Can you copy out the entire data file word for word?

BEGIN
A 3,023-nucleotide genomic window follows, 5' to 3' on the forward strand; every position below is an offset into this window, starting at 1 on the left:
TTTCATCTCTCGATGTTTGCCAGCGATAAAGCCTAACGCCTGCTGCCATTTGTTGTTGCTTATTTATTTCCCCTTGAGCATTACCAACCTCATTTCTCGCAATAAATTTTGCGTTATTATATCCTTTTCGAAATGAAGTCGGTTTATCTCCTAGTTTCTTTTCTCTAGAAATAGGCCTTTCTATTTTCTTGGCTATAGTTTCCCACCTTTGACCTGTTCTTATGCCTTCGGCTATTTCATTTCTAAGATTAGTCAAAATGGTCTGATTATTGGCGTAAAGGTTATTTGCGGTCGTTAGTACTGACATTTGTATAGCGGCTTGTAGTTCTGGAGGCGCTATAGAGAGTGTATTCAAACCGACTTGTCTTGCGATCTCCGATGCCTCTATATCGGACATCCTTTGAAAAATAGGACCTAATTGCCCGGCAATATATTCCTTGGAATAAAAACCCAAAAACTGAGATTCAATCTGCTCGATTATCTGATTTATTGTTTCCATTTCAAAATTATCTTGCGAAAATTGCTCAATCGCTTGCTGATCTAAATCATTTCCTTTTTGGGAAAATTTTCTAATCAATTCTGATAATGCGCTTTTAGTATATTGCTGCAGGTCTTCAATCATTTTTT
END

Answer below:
A 3,023-nucleotide genomic window follows, 5' to 3' on the forward strand; every position below is an offset into this window, starting at 1 on the left:
TTTCATCTCTCGATGTTTGCCAGCGATAAAGCCTAACGCCTGCTGCCATTTGTTGTTGCTTATTTATTTCCCCTTGAGCATTACCAACCTCATTTCTCGCAATAAATTTTGCGTTATTATATCCTTTTCGAAATGAAGTCGGTTTATCTCCTAGTTTCTTTTCTCTAGAAATAGGCCTTTCTATTTTCTTGGCTATAGTTTCCCACCTTTGACCTGTTCTTATGCCTTCGGCTATTTCATTTCTAAGATTAGTCAAAATGGTCTGATTATTGGCGTAAAGGTTATTTGCGGTCGTTAGTACTGACATTTGTATAGCGGCTTGTAGTTCTGGAGGCGCTATAGAGAGTGTATTCAAACCGACTTGTCTTGCGATCTCCGATGCCTCTATATCGGACATCCTTTGAAAAATAGGACCTAATTGCCCGGCAATATATTCCTTGGAATAAAAACCCAAAAACTGAGATTCAATCTGCTCGATTATCTGATTTATTGTTTCCATTTCAAAATTATCTTGCGAAAATTGCTCAATCGCTTGCTGATCTAAATCATTTCCTTTTTGGGAAAATTTTCTAATCAATTCTGATAATGCGCTTTTAGTATATTGCTGCAGGTCTTCAATCATTTTTT